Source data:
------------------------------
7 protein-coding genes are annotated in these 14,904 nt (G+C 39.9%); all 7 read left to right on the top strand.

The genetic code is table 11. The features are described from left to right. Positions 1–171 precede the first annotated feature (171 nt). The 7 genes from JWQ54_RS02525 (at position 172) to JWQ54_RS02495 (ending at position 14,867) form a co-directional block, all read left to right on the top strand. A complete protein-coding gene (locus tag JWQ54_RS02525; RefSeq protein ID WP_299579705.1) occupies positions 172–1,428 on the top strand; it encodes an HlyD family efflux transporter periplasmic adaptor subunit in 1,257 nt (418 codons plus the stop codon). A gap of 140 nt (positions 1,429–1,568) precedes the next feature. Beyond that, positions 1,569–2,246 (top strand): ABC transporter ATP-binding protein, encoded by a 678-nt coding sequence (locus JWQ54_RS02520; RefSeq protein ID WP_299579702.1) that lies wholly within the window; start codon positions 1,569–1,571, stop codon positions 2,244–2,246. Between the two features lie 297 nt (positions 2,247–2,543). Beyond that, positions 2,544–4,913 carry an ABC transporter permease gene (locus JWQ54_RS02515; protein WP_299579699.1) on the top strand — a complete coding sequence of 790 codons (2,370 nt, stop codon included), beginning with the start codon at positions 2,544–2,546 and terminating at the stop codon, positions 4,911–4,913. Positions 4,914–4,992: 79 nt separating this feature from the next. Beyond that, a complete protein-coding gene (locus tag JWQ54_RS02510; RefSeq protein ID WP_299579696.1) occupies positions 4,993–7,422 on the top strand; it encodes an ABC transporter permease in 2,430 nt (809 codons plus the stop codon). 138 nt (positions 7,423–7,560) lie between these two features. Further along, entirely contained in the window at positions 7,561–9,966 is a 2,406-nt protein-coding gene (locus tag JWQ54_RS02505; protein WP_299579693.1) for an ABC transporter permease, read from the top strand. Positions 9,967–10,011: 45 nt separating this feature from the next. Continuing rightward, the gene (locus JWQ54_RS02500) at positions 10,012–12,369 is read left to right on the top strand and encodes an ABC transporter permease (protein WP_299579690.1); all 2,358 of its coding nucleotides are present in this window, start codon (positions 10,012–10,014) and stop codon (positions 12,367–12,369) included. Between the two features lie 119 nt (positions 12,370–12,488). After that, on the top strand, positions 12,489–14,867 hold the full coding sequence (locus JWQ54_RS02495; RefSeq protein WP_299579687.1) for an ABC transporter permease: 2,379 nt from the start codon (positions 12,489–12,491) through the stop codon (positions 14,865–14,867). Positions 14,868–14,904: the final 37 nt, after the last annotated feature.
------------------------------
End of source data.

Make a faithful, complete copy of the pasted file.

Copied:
7 protein-coding genes are annotated in these 14,904 nt (G+C 39.9%); all 7 read left to right on the top strand.

The genetic code is table 11. The features are described from left to right. Positions 1–171 precede the first annotated feature (171 nt). The 7 genes from JWQ54_RS02525 (at position 172) to JWQ54_RS02495 (ending at position 14,867) form a co-directional block, all read left to right on the top strand. A complete protein-coding gene (locus tag JWQ54_RS02525; RefSeq protein ID WP_299579705.1) occupies positions 172–1,428 on the top strand; it encodes an HlyD family efflux transporter periplasmic adaptor subunit in 1,257 nt (418 codons plus the stop codon). A gap of 140 nt (positions 1,429–1,568) precedes the next feature. Beyond that, positions 1,569–2,246 (top strand): ABC transporter ATP-binding protein, encoded by a 678-nt coding sequence (locus JWQ54_RS02520; RefSeq protein ID WP_299579702.1) that lies wholly within the window; start codon positions 1,569–1,571, stop codon positions 2,244–2,246. Between the two features lie 297 nt (positions 2,247–2,543). Beyond that, positions 2,544–4,913 carry an ABC transporter permease gene (locus JWQ54_RS02515; protein WP_299579699.1) on the top strand — a complete coding sequence of 790 codons (2,370 nt, stop codon included), beginning with the start codon at positions 2,544–2,546 and terminating at the stop codon, positions 4,911–4,913. Positions 4,914–4,992: 79 nt separating this feature from the next. Beyond that, a complete protein-coding gene (locus tag JWQ54_RS02510; RefSeq protein ID WP_299579696.1) occupies positions 4,993–7,422 on the top strand; it encodes an ABC transporter permease in 2,430 nt (809 codons plus the stop codon). 138 nt (positions 7,423–7,560) lie between these two features. Further along, entirely contained in the window at positions 7,561–9,966 is a 2,406-nt protein-coding gene (locus tag JWQ54_RS02505; protein WP_299579693.1) for an ABC transporter permease, read from the top strand. Positions 9,967–10,011: 45 nt separating this feature from the next. Continuing rightward, the gene (locus JWQ54_RS02500) at positions 10,012–12,369 is read left to right on the top strand and encodes an ABC transporter permease (protein WP_299579690.1); all 2,358 of its coding nucleotides are present in this window, start codon (positions 10,012–10,014) and stop codon (positions 12,367–12,369) included. Between the two features lie 119 nt (positions 12,370–12,488). After that, on the top strand, positions 12,489–14,867 hold the full coding sequence (locus JWQ54_RS02495; RefSeq protein WP_299579687.1) for an ABC transporter permease: 2,379 nt from the start codon (positions 12,489–12,491) through the stop codon (positions 14,865–14,867). Positions 14,868–14,904: the final 37 nt, after the last annotated feature.